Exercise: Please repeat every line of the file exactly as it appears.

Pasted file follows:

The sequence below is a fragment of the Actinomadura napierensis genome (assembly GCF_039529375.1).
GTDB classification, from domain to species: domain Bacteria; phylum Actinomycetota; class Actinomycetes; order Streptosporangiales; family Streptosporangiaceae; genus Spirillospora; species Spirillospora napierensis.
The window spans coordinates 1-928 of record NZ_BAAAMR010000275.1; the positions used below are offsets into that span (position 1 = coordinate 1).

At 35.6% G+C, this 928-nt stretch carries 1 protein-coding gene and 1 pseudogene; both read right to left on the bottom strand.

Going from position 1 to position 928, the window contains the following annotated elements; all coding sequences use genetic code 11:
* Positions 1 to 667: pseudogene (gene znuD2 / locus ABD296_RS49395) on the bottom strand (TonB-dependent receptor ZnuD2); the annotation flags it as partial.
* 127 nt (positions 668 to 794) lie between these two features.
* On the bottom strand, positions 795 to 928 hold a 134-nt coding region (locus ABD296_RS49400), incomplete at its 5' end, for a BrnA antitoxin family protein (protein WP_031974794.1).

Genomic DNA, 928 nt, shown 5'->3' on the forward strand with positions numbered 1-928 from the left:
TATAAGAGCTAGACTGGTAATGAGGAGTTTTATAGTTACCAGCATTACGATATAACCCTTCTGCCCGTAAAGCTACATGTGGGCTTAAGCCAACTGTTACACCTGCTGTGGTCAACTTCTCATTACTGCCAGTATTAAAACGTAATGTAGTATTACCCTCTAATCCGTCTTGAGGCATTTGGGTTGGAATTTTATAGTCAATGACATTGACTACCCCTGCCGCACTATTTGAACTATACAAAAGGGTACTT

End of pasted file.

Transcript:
The sequence below is a fragment of the Actinomadura napierensis genome (assembly GCF_039529375.1).
GTDB classification, from domain to species: domain Bacteria; phylum Actinomycetota; class Actinomycetes; order Streptosporangiales; family Streptosporangiaceae; genus Spirillospora; species Spirillospora napierensis.
The window spans coordinates 1-928 of record NZ_BAAAMR010000275.1; the positions used below are offsets into that span (position 1 = coordinate 1).

At 35.6% G+C, this 928-nt stretch carries 1 protein-coding gene and 1 pseudogene; both read right to left on the bottom strand.

Going from position 1 to position 928, the window contains the following annotated elements; all coding sequences use genetic code 11:
* Positions 1 to 667: pseudogene (gene znuD2 / locus ABD296_RS49395) on the bottom strand (TonB-dependent receptor ZnuD2); the annotation flags it as partial.
* 127 nt (positions 668 to 794) lie between these two features.
* On the bottom strand, positions 795 to 928 hold a 134-nt coding region (locus ABD296_RS49400), incomplete at its 5' end, for a BrnA antitoxin family protein (protein WP_031974794.1).

Genomic DNA, 928 nt, shown 5'->3' on the forward strand with positions numbered 1-928 from the left:
TATAAGAGCTAGACTGGTAATGAGGAGTTTTATAGTTACCAGCATTACGATATAACCCTTCTGCCCGTAAAGCTACATGTGGGCTTAAGCCAACTGTTACACCTGCTGTGGTCAACTTCTCATTACTGCCAGTATTAAAACGTAATGTAGTATTACCCTCTAATCCGTCTTGAGGCATTTGGGTTGGAATTTTATAGTCAATGACATTGACTACCCCTGCCGCACTATTTGAACTATACAAAAGGGTACTT